Scott Kenworthy, Professor of Comparative Religion, has received fellowships from the National Endowment for the Humanities and the Institute for Advanced Study at Central European University to complete a book entitled “Patriarch Tikhon Bellavin and the Orthodox Church in Revolutionary Russia.”
The book will be the first critical biography of Patriarch Tikhon, who became head of the Russian Orthodox Church shortly after the Bolshevik Revolution in 1917. Tikhon faced a militantly atheist regime that sought to destroy the authority of the largest church in Russia. Kenworthy's research has taken him to a dozen archives in five countries and has developed a wealth of new resources, including documents from the Russian secret police archives only recently made public.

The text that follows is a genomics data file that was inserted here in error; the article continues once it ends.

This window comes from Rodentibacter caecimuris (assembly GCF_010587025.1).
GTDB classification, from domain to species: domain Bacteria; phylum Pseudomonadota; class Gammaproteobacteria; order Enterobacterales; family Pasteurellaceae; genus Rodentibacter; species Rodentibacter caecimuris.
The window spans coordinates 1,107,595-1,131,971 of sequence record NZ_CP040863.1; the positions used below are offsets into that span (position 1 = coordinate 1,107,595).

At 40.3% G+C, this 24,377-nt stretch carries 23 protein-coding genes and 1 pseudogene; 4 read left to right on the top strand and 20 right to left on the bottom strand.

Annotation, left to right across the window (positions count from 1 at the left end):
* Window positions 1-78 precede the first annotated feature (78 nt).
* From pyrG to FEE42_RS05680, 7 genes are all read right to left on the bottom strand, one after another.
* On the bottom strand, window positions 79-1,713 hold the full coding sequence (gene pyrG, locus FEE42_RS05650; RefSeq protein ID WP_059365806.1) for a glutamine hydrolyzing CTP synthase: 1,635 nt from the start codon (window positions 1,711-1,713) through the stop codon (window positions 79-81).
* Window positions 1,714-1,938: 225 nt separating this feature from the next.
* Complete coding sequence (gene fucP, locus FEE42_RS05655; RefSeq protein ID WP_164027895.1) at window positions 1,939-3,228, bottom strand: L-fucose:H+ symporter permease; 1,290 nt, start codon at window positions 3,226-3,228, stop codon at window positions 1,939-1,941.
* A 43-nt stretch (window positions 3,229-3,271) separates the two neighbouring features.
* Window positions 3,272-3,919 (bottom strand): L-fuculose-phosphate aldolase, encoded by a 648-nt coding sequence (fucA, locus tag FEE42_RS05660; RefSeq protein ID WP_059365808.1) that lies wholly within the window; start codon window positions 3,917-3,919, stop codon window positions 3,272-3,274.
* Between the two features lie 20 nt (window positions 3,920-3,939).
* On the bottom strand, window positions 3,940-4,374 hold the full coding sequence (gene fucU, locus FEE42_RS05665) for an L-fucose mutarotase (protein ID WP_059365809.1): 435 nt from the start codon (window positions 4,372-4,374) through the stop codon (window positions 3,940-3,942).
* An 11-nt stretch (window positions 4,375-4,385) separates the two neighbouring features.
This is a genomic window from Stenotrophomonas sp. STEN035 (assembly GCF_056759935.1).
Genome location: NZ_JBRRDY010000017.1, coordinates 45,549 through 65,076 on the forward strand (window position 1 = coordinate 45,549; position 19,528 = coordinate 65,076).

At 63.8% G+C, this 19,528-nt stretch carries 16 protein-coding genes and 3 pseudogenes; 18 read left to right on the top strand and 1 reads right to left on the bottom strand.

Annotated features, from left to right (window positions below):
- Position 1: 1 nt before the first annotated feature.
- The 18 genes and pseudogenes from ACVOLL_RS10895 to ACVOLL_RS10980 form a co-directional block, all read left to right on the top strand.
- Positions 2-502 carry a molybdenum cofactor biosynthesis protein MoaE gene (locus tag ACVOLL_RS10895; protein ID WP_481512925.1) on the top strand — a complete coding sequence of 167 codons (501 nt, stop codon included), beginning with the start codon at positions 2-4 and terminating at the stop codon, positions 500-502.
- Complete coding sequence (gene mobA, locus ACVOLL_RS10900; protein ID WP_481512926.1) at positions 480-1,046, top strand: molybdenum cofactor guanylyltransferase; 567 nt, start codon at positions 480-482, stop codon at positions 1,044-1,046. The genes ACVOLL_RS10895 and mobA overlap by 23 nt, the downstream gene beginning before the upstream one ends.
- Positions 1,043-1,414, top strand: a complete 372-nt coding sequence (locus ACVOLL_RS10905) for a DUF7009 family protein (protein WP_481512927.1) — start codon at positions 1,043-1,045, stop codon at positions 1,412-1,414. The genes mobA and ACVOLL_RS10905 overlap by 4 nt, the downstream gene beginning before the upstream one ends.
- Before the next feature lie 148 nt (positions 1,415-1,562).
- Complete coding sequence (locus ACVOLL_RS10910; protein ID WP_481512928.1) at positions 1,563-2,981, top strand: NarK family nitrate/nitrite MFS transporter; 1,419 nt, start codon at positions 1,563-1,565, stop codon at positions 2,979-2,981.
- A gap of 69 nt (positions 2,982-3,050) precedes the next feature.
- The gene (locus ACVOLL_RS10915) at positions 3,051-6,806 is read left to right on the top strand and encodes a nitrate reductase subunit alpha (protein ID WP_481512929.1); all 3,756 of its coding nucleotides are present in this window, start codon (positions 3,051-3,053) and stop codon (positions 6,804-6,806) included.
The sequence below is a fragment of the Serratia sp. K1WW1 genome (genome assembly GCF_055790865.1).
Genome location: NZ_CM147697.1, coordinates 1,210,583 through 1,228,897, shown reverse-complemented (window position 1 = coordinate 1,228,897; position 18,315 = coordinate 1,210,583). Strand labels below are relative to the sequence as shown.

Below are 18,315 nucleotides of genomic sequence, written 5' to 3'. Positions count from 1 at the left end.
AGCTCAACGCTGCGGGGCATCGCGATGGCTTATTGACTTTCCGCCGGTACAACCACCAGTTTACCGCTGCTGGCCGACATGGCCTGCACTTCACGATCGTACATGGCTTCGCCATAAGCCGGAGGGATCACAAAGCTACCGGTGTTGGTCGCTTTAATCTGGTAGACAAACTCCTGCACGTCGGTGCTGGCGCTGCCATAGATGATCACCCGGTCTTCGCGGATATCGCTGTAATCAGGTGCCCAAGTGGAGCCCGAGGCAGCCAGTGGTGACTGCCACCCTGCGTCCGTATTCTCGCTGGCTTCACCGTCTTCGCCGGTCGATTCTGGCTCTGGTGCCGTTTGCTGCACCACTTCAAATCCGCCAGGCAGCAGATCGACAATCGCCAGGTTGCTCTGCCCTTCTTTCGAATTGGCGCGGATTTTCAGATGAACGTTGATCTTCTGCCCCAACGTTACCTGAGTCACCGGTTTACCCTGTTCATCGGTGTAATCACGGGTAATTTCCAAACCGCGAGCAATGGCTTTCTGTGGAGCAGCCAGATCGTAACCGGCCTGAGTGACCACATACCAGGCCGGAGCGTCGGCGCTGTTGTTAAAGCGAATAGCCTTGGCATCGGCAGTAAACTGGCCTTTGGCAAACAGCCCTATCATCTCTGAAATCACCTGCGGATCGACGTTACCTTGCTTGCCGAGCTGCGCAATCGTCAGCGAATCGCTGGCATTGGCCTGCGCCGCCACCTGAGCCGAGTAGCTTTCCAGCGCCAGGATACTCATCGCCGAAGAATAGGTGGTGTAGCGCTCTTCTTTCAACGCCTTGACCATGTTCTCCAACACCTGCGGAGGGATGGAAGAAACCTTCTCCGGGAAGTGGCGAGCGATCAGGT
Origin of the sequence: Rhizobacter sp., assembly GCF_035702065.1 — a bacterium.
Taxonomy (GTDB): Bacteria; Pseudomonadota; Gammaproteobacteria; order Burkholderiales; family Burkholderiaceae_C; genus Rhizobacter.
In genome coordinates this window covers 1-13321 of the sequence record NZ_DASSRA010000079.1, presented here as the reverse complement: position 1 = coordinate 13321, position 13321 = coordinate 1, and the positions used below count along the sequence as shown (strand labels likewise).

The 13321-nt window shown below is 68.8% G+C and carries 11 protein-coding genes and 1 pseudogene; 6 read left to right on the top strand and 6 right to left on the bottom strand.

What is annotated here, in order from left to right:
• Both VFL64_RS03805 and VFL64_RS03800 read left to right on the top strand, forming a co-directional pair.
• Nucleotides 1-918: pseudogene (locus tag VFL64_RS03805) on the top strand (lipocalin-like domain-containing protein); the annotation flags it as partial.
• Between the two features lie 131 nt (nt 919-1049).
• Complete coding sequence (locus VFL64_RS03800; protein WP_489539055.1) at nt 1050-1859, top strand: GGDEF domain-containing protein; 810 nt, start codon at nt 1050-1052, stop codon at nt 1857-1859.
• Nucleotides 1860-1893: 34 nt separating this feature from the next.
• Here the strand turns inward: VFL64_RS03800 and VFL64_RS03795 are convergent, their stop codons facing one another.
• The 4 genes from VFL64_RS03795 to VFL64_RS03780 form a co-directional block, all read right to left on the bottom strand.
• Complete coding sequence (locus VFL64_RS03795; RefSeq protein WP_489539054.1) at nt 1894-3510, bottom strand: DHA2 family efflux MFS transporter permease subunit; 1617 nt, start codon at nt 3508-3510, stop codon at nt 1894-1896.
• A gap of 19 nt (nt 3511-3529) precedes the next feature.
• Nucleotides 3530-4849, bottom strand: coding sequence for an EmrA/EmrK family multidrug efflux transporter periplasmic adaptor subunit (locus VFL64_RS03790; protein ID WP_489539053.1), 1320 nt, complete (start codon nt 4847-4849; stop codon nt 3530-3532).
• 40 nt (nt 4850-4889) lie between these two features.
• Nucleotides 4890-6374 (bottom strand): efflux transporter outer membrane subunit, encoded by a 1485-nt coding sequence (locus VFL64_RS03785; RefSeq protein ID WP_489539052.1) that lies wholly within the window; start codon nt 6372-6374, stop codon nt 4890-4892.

Kenworthy credited three Humanities Center Scholarly Publishing Program for his recent success. “The Book Proposal Workshop," he noted, "helped me prepare a proposal that was accepted by Oxford University Press.” Professor Kenworthy has also taken part in the center's Writing for the Public Workshop, which helped him place articles in national publications such as The Conversation. Kenworthy won his recent grants shortly after the Humanities Center's Grant Development Workshop offered him one-on-one guidance from a former NEH program officer.